The PALS Puppy Programme is specifically designed to raise and prepare our 'Wonderdogs' of the future to become assistance dogs for our Veterans.
We carefully select puppies from initial breeding, for health, for temperament and their potential as future assistance dogs. At 7 – 8 weeks of age a puppy is placed with a volunteer puppy socialiser, who takes him into their home and looks after him for 12 – 18 months.
Our socialisers are tasked with caring for the puppy’s well being including carrying out routine health checks, ensuring he is the correct weight, and grooming. They attend regular puppy training to develop the puppy in a controlled environment, which is different to their home setting.
For the first 6 months they focus on providing routine and consistency, which is incredibly important to help the puppy develop in areas such as house training, learning to be left alone, and basic behaviours. They spend time socialising the pup around lots of people and animals, and visit as many different places as possible.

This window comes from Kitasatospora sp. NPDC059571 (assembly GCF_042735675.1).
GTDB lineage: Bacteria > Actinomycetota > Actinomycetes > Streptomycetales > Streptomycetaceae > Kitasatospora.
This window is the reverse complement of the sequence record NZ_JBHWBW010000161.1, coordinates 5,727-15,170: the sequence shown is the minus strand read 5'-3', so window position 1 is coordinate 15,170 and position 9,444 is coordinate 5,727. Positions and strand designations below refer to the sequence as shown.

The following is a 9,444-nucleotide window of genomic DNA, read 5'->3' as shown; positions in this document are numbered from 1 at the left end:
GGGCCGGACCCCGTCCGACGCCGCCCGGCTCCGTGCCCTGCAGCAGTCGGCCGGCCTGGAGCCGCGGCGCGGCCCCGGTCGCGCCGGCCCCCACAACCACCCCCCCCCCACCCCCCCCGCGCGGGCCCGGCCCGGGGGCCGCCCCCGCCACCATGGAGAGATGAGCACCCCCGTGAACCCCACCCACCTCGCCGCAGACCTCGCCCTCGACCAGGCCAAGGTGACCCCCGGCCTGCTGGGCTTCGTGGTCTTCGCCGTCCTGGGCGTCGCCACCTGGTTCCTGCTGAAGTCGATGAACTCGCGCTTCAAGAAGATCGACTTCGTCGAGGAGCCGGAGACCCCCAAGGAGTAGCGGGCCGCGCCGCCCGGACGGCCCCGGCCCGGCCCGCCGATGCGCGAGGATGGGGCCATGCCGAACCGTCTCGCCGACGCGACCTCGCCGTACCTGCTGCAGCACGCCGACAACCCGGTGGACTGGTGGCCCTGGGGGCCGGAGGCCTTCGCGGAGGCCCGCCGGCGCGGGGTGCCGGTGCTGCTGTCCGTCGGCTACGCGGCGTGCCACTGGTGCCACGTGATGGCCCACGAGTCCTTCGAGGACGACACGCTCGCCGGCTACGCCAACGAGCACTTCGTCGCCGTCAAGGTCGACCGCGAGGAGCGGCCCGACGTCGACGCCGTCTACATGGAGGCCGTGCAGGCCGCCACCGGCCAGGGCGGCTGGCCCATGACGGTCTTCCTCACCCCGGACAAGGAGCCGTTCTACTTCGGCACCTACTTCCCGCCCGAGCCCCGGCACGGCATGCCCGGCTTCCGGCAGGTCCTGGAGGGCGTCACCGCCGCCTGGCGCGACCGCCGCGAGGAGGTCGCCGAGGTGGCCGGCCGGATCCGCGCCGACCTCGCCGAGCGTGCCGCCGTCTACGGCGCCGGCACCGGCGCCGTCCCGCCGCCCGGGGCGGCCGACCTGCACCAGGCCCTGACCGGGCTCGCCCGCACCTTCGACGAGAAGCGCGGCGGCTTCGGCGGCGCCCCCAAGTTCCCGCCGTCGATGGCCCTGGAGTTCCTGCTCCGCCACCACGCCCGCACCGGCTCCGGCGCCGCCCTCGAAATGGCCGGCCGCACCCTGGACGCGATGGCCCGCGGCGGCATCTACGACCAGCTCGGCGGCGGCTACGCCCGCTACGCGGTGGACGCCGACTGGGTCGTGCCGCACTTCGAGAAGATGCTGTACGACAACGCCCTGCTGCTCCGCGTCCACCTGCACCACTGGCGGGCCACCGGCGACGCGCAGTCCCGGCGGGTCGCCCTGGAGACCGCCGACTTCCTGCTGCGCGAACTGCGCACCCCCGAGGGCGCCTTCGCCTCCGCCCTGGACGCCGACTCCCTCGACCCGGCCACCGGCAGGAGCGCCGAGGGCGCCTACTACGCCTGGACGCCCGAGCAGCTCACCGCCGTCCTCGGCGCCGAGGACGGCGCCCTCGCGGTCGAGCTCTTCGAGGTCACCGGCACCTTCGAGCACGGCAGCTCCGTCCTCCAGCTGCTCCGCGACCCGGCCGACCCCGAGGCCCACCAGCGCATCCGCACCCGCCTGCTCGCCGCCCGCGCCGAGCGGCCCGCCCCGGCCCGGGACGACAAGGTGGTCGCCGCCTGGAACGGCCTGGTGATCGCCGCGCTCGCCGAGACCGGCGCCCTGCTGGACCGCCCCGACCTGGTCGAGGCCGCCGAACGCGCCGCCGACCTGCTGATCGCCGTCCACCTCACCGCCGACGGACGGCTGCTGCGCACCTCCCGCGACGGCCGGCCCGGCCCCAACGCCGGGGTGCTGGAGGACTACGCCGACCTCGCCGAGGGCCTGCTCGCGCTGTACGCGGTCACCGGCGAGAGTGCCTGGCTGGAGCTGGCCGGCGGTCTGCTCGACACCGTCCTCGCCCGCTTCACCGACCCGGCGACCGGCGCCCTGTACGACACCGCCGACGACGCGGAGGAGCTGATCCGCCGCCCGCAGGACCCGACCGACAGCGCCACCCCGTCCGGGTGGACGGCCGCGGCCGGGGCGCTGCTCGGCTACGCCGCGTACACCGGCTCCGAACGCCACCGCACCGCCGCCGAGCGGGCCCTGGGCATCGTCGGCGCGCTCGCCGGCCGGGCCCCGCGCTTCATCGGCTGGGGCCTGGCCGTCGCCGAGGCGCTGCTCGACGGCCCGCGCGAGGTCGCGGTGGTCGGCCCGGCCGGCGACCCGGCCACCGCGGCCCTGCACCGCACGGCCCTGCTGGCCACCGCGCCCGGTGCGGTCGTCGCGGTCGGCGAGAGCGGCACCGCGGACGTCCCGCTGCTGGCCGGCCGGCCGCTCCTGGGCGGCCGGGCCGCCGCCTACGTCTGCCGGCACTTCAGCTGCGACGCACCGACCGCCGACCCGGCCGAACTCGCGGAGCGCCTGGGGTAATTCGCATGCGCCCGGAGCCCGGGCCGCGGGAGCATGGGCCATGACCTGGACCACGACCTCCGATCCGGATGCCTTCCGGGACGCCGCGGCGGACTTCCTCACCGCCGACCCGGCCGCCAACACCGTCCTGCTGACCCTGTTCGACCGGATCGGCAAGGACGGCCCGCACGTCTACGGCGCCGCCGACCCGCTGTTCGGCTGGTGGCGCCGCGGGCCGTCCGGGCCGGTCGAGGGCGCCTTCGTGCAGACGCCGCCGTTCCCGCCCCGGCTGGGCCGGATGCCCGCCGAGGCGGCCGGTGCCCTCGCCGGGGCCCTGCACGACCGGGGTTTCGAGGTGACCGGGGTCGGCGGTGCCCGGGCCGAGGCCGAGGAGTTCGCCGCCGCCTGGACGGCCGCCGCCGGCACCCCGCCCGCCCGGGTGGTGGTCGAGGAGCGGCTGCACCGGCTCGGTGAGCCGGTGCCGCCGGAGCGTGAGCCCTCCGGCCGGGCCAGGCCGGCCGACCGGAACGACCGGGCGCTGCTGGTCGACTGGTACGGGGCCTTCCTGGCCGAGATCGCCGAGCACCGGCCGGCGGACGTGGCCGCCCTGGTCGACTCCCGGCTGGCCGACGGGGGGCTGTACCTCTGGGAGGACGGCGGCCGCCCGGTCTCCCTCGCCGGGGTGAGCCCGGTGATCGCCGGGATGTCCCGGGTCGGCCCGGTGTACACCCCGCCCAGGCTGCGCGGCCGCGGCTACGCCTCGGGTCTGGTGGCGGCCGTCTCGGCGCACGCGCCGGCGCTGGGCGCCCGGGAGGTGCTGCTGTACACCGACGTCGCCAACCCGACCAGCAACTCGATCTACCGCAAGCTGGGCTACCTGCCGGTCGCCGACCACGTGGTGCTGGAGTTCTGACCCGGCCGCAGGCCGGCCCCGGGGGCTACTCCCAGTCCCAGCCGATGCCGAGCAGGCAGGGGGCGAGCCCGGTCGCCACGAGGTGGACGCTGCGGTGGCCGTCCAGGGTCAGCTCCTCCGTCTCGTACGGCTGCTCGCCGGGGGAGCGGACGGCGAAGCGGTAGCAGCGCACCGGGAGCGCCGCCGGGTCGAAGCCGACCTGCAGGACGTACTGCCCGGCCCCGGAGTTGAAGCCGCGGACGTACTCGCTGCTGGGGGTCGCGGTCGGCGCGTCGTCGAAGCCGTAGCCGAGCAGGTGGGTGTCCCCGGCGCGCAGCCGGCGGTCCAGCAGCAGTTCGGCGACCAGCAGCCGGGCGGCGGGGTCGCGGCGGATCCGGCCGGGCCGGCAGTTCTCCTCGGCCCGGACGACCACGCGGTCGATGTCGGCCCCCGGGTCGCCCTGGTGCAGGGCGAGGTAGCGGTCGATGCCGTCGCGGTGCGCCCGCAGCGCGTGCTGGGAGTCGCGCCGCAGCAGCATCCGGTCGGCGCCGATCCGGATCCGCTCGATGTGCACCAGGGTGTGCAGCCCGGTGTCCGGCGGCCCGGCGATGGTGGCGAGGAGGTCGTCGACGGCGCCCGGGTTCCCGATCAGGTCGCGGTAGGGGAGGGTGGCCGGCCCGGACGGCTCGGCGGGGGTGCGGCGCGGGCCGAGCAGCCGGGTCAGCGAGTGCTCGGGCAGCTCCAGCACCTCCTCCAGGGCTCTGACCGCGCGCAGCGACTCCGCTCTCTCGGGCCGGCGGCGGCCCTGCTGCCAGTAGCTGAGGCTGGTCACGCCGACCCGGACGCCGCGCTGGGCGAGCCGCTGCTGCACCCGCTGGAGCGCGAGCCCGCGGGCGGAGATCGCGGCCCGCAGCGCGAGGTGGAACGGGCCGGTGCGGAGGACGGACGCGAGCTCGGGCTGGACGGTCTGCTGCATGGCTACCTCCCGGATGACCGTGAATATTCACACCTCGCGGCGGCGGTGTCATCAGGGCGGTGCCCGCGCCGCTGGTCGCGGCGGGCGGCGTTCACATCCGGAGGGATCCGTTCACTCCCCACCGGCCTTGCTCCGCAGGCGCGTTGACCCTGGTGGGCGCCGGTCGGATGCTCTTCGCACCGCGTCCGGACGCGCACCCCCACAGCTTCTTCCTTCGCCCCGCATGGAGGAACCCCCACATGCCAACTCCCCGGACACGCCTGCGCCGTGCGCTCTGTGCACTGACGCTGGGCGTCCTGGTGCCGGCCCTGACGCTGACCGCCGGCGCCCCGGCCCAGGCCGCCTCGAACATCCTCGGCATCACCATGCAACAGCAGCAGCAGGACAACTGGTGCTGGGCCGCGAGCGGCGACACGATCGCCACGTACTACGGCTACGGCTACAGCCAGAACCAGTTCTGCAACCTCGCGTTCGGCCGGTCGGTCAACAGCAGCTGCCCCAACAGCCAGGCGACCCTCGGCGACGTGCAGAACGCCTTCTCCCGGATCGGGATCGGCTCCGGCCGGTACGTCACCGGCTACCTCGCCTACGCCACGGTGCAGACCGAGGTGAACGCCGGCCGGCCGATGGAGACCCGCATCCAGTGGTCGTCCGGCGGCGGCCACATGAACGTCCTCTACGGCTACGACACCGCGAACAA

From 6 months old the focus shifts to ‘real-life’ situations and environments. Ensuring he comes back when called whilst walking in the park, and helping him learn to settle in busy places such as cafes.
Once the puppies have left the litter, their needs change and they begin to learn to how to adapt in our world. Each puppy is unique and each set of experiences are unique too. Here the impact of the puppy socialisers' work throughout this phase is invaluable.
Meeting and greeting people in a friendly, calm and controlled way is all part of the training that our puppies need to learn. When out in public with a VWD puppy, our socialisers get approached by many people. Fortunately, most people know to ask before petting or approaching the puppy. Once permission has been given, the puppy needs to be well behaved and under control.
Assistance dogs need to be able to travel and adjust to new surroundings and people. Taking a puppy to various locations and seeing different people and animals are part of the socialisation process that is so important for a future assistance dog. Our puppy socialisers are responsible for these early interactions and experiences, and whilst fun, is an extremely important part of the whole learning our puppies need to go through.